Saturday, January 27, 2007

Finally did it

Well, I finally started my own blog! If you're reading this, thanks for visiting and I hope you feel inspired to contribute, comment, and share this with people you know.

My name's Eric Potruch, I'm married and a father of two boys, I live in Los Angeles, and this year I'll be turning 45. Man, that's a number I still can't get around, but I sure don't feel 45. Well, maybe when I'm chasing after Max and Elijah. In fact, I'm typing this when I'm not trying to separate them from each other. Max, who's four and a half, likes to think he's Tiki Barber and pretend Eli is the defense trying to tackle him. In other words, he likes to mow Eli over whenever and wherever the two of them are together. Eli is nearly two, and he's not sure yet if he enjoys being a tackling dummy or not; sometimes he laughs, usually he cries. The kid's got more bumps and bruises on him than clear skin, it seems.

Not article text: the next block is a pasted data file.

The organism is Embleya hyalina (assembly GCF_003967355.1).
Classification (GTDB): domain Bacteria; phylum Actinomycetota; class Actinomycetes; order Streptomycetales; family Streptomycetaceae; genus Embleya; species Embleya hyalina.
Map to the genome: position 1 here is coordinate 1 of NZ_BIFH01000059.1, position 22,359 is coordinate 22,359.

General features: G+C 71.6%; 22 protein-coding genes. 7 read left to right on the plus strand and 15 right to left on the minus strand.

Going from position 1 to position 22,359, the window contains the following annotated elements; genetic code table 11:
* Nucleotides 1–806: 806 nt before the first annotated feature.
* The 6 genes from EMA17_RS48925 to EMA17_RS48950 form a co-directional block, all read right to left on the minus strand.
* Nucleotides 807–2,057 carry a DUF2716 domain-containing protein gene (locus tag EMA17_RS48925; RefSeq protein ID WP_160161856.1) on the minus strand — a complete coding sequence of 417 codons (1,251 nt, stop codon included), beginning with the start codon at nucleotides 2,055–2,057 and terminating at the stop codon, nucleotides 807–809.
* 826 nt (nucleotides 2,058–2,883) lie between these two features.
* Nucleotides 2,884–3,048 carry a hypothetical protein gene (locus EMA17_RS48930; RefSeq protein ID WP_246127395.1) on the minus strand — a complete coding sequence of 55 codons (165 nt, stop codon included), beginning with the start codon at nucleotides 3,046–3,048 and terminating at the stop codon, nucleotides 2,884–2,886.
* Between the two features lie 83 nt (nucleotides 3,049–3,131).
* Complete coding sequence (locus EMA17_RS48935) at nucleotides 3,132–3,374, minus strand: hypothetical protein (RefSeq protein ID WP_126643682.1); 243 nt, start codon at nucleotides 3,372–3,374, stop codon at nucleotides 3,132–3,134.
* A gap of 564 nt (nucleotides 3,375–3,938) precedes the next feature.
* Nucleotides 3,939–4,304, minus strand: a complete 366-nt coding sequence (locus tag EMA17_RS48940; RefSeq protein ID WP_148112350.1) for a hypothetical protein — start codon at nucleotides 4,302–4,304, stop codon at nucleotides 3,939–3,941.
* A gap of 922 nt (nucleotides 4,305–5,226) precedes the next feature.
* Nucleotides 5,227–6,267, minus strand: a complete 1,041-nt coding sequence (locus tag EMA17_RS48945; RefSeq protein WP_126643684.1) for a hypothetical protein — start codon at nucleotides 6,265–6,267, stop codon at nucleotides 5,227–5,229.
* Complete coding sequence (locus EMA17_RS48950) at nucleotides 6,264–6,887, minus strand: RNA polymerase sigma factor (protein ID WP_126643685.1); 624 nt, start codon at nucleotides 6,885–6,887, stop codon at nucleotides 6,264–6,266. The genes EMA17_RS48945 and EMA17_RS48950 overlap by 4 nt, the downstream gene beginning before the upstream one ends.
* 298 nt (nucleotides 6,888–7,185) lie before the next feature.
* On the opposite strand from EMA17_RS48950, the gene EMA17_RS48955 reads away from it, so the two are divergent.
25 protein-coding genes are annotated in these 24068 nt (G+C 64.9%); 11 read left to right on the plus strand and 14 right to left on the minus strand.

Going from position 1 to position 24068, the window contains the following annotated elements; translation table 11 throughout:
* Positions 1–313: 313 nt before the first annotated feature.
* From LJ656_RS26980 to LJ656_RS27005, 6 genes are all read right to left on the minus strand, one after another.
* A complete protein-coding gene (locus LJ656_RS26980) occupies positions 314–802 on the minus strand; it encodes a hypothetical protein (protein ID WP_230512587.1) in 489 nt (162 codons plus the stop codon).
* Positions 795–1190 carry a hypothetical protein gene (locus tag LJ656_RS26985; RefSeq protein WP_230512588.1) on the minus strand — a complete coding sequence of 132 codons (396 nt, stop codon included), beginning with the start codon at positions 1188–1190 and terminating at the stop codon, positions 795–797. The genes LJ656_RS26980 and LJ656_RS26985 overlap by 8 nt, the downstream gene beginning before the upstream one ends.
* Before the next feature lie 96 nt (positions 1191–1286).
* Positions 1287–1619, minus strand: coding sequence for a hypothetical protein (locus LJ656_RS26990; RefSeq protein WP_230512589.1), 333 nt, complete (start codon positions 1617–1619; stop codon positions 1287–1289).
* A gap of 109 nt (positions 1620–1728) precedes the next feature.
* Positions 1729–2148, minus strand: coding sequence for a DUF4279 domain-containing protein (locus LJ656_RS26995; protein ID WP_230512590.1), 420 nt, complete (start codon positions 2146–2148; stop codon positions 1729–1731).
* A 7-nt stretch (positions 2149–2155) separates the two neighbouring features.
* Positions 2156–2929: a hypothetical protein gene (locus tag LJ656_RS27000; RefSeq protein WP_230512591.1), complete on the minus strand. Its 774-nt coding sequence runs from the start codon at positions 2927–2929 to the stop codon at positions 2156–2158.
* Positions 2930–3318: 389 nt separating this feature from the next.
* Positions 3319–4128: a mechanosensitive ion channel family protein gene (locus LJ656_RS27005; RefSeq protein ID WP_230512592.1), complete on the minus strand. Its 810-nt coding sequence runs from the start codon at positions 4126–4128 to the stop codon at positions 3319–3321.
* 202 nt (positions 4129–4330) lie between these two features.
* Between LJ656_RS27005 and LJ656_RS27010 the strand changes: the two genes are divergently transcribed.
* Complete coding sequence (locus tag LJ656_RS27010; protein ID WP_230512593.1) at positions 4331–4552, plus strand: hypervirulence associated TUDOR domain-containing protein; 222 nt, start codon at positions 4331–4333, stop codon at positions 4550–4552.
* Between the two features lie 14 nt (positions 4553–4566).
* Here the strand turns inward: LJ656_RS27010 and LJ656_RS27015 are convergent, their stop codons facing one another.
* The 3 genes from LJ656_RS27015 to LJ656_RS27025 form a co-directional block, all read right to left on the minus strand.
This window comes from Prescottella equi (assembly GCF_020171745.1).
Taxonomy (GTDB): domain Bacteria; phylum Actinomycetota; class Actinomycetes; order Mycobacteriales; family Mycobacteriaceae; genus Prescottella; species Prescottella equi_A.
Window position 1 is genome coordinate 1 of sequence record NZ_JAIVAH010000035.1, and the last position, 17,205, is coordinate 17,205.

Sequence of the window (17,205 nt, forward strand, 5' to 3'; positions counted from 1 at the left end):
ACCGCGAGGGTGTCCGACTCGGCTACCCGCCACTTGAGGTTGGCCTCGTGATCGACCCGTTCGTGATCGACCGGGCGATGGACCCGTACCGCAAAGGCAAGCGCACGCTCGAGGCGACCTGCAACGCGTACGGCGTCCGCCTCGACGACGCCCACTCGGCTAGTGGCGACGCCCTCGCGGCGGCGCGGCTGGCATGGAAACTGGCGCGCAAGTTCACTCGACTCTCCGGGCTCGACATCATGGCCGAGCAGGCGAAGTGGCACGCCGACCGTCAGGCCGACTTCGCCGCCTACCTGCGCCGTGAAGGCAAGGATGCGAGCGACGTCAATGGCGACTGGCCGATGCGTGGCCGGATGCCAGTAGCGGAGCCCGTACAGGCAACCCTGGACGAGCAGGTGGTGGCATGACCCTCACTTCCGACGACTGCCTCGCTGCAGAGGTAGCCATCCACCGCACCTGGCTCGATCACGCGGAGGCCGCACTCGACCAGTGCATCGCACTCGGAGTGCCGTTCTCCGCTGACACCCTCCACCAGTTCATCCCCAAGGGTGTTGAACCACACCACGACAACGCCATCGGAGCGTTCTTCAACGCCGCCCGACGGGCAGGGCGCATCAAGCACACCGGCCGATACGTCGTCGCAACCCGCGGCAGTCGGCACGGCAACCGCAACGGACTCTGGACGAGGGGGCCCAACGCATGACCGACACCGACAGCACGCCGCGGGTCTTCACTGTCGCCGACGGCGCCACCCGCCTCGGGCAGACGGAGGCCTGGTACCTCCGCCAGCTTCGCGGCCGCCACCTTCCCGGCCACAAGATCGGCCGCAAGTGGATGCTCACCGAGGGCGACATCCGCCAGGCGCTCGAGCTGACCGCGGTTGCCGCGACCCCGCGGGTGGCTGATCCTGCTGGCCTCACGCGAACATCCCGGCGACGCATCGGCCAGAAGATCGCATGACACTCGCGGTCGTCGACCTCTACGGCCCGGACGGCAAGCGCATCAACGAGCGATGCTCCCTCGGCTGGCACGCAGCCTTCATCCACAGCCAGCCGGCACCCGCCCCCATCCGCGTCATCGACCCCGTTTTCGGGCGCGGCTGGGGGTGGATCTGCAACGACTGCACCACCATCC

I started this blog because I wanted to chronicle how I'm navigating through my journey as a dad. I became a dad later in my life than I'd wanted -- at almost 40 -- but I can't say I have a single regret about waiting for the right woman to come along. My wife Lisa is my touchstone, and it's her vision that keeps me on the right path. I just lead the family to that vision, making sure we're all healthy, happy, and safe. Plus, I really want us to be stinking rich! I work in the mortgage business selling construction loans to builders and consumers. I work for a public company and have been a consistent top producer since I started four years ago. I also develop real estate on the side with my partner, David. It's been pretty successful, we're past our two-year mark as a company and we haven't gone under (yet -- we're on the edge right now with a horrible loser of a project that will set us back about $250k).

Today we did our usual stuff as a family. Lisa heads off to boot camp first thing, then comes back after I've fed the boys and gotten them ready for their Saturday morning activities. Eli swims and Max plays soccer. I get to play with them both while I sneak the only workout I get all week in between. Then it's lunch and put Eli to bed while we entertain Max for the afternoon. They're both up right now while Lisa spends a few hours with a girlfriend. Things are a bit quiet at the moment...better take a peek to see that they're still alive...